pg_proc stores information about functions, procedures, aggregate functions, and window functions (collectively also known as routines). See CREATE FUNCTION, CREATE PROCEDURE, and Section 38.3 for more information.
prokind indicates that the entry is for an aggregate function, there should be a matching row in
Row identifier (hidden attribute; must be explicitly selected)
Name of the function
The OID of the namespace that contains this function
Owner of the function
Implementation language or call interface of this function
Estimated execution cost (in units of cpu_operator_cost); if
Estimated number of result rows (zero if not
Data type of the variadic array parameter's elements, or zero if the function does not have a variadic parameter
Calls to this function can be simplified by this other function (see Section 38.10.10)
Function is a security definer (i.e., a “setuid” function)
The function has no side effects. No information about the arguments is conveyed except via the return value. Any function that might throw an error depending on the values of its arguments is not leak-proof.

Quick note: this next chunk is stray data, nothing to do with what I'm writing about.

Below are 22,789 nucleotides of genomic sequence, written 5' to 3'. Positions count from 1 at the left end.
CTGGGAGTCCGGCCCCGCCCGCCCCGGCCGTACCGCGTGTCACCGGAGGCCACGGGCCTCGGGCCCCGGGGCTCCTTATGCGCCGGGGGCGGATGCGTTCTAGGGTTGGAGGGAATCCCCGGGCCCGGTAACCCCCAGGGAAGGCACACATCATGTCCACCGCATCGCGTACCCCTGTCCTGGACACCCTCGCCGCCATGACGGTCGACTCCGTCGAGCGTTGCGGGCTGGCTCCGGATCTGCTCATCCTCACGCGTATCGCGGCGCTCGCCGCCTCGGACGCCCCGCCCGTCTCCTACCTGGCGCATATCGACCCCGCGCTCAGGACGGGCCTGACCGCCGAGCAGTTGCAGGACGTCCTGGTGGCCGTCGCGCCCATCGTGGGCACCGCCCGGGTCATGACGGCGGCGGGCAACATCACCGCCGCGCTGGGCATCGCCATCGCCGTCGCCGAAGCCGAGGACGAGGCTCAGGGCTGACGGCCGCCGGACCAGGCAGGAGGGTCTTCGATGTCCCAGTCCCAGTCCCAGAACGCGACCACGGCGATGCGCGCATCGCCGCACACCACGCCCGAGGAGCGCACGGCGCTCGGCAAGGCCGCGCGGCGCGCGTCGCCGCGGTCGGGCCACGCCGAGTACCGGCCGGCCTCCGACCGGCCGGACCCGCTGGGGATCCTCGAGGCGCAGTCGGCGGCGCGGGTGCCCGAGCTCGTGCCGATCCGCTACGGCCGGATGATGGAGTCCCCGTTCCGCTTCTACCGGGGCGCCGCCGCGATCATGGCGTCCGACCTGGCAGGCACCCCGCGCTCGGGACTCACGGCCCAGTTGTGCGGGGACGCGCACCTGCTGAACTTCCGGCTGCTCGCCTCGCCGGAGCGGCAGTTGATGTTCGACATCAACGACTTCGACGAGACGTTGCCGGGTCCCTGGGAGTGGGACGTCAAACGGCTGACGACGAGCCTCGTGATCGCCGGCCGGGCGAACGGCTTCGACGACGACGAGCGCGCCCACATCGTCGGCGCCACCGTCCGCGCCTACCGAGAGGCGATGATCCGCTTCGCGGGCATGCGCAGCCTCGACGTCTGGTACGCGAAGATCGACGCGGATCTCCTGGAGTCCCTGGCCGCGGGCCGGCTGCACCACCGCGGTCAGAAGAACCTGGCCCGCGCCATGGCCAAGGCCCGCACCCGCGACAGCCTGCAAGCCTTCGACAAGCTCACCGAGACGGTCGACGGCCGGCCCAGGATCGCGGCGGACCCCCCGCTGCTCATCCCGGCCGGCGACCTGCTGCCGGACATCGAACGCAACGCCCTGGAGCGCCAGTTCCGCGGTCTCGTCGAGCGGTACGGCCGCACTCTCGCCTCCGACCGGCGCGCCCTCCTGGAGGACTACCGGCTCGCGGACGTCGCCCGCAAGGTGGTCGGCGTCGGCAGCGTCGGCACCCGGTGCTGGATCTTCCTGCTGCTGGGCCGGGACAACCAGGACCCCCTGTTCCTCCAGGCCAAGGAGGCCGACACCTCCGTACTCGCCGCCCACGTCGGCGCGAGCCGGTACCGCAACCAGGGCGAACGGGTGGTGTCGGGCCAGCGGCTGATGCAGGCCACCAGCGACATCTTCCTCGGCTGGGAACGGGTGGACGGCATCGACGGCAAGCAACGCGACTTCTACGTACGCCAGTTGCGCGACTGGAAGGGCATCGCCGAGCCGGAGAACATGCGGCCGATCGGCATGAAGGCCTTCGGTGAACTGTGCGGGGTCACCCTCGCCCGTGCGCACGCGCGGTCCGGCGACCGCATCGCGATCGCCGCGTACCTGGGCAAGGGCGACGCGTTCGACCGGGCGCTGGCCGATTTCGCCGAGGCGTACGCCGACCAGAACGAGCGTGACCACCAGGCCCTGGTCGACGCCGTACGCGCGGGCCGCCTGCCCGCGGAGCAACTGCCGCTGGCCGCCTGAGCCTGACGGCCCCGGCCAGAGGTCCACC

Function returns null if any call argument is null. In that case the function won't actually be called at all. Functions that are not “strict” must be prepared to handle null inputs.
Function returns a set (i.e., multiple values of the specified data type)
Number of input arguments
Number of arguments that have defaults
Data type of the return value
An array with the data types of the function arguments. This includes only input arguments (including
An array with the data types of the function arguments. This includes all arguments (including
An array with the modes of the function arguments, encoded as
An array with the names of the function arguments. Arguments without a name are set to empty strings in the array. If none of the arguments have a name, this field will be null. Note that subscripts correspond to positions of
Expression trees (in
Data type OIDs for which to apply transforms.
This tells the function handler how to invoke the function. It might be the actual source code of the function for interpreted languages, a link symbol, a file name, or just about anything else, depending on the implementation language/call convention.
Additional information about how to invoke the function. Again, the interpretation is language-specific.
Function's local settings for run-time configuration variables
For compiled functions, both built-in and dynamically loaded,
prosrc contains the function's C-language name (link symbol). For all other currently-known language types,
prosrc contains the function's source text.
probin is unused except for dynamically-loaded C functions, for which it gives the name of the shared library file containing the function.